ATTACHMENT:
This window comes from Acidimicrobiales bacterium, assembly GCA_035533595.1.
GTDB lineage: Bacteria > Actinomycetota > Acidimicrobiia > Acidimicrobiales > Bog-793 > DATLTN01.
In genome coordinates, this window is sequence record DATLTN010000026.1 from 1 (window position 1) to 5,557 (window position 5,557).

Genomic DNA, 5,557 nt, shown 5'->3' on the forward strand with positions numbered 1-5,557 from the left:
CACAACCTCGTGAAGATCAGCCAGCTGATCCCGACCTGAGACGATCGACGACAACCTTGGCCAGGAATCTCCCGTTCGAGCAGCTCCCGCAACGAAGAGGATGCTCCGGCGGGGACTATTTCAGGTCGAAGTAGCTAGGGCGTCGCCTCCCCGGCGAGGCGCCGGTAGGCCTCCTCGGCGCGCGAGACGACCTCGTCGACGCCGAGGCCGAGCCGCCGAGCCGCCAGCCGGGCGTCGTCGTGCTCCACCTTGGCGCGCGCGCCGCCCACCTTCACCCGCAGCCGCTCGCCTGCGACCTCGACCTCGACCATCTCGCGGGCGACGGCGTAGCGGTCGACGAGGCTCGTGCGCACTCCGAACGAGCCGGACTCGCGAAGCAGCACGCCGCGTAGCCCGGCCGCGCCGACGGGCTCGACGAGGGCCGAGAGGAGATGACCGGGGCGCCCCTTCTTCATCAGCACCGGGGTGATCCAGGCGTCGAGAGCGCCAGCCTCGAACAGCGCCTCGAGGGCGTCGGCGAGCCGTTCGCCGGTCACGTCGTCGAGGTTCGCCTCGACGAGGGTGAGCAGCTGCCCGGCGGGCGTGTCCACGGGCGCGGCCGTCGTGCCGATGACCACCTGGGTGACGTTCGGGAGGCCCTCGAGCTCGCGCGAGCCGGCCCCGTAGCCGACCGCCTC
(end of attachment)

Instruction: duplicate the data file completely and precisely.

This window comes from Acidimicrobiales bacterium, assembly GCA_035533595.1.
GTDB lineage: Bacteria > Actinomycetota > Acidimicrobiia > Acidimicrobiales > Bog-793 > DATLTN01.
In genome coordinates, this window is sequence record DATLTN010000026.1 from 1 (window position 1) to 5,557 (window position 5,557).

Genomic DNA, 5,557 nt, shown 5'->3' on the forward strand with positions numbered 1-5,557 from the left:
CACAACCTCGTGAAGATCAGCCAGCTGATCCCGACCTGAGACGATCGACGACAACCTTGGCCAGGAATCTCCCGTTCGAGCAGCTCCCGCAACGAAGAGGATGCTCCGGCGGGGACTATTTCAGGTCGAAGTAGCTAGGGCGTCGCCTCCCCGGCGAGGCGCCGGTAGGCCTCCTCGGCGCGCGAGACGACCTCGTCGACGCCGAGGCCGAGCCGCCGAGCCGCCAGCCGGGCGTCGTCGTGCTCCACCTTGGCGCGCGCGCCGCCCACCTTCACCCGCAGCCGCTCGCCTGCGACCTCGACCTCGACCATCTCGCGGGCGACGGCGTAGCGGTCGACGAGGCTCGTGCGCACTCCGAACGAGCCGGACTCGCGAAGCAGCACGCCGCGTAGCCCGGCCGCGCCGACGGGCTCGACGAGGGCCGAGAGGAGATGACCGGGGCGCCCCTTCTTCATCAGCACCGGGGTGATCCAGGCGTCGAGAGCGCCAGCCTCGAACAGCGCCTCGAGGGCGTCGGCGAGCCGTTCGCCGGTCACGTCGTCGAGGTTCGCCTCGACGAGGGTGAGCAGCTGCCCGGCGGGCGTGTCCACGGGCGCGGCCGTCGTGCCGATGACCACCTGGGTGACGTTCGGGAGGCCCTCGAGCTCGCGCGAGCCGGCCCCGTAGCCGACCGCCTC